Editor's Pick - 2021 journal highlights
Archives of Women's Mental Health publishes the latest research and review articles on current topics in a wide range of specialty areas. Here are some of highlights published in 2021, handpicked by the Editor-in-Chief Anita Riecher-Rössler.
Challenges and opportunities of the COVID-19 pandemic for perinatal mental health care: a mixed-methods study of mental health care staff
C. A. Wilson, C. Dalton-Locke, S. Johnson, A. Simpson, S. Oram & L. M. Howard
The impact of the COVID-19 pandemic on the mental health of perinatal women is of great concern for mental health staff. In this study UK staff perceived perinatal women to be particularly vulnerable to the impact of social isolation, domestic violence and abuse. As a result of changes to mental health services, staff reported feeling less able to assess women, particularly their relationship with their baby, and to mobilise safeguarding procedures. Virtual appointments are perceived not to be appropriate for first assessments, but helpful in subsequent interactions.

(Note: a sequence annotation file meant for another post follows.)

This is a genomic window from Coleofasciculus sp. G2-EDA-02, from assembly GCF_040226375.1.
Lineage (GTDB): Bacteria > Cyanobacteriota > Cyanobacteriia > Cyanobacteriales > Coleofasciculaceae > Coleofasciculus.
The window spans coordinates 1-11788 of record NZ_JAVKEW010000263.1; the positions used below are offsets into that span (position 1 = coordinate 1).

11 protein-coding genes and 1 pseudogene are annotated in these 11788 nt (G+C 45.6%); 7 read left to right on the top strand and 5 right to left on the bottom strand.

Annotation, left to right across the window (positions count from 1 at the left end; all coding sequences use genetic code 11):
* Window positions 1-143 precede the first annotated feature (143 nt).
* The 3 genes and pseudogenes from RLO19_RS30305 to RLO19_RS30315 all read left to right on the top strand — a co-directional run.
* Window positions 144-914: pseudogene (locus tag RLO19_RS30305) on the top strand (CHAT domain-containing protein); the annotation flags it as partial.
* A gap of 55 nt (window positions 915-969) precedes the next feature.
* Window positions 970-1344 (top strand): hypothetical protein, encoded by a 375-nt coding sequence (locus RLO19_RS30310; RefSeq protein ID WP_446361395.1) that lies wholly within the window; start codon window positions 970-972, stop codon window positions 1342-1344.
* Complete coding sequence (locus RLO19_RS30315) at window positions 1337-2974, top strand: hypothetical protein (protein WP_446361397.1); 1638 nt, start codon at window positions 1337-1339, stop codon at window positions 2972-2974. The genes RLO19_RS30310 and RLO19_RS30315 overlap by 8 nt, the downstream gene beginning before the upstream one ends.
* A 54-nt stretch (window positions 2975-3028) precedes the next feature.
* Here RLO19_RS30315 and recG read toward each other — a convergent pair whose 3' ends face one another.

Socioeconomic and racial/ethnic disparities in postpartum consultation for mental health concerns among US mothers
Rada K. Dagher, Eliseo J. Pérez-Stable & Regina S. James
Factors that impact access to postpartum mental healthcare were investigated in 1573 US mothers. Significant depressive symptoms were common in women after giving birth, but few sought any form of mental health consultation. Latinas and low-income women were even less likely to seek postpartum mental health consultations. Mental health care interventions might be geared towards targeting these at-risk groups.
Female genital mutilation/cutting is a violation of human rights and is associated with a range of health effects and consequences. It is common in Kurdistan region of Iraq. Therefore, this case control study investigated the effect of female genital mutilation/cutting on girls and women’s mental health in Iraqi Kurdistan. A significant percentage of women and girls with a history of genital mutilation/cutting had symptoms of mental disorders. The authors state: “We need to try to reduce and eradicate FGM/C by educating the public about the health consequences of FGM/C and enacting restrictive laws and monitoring proper implementation of them.”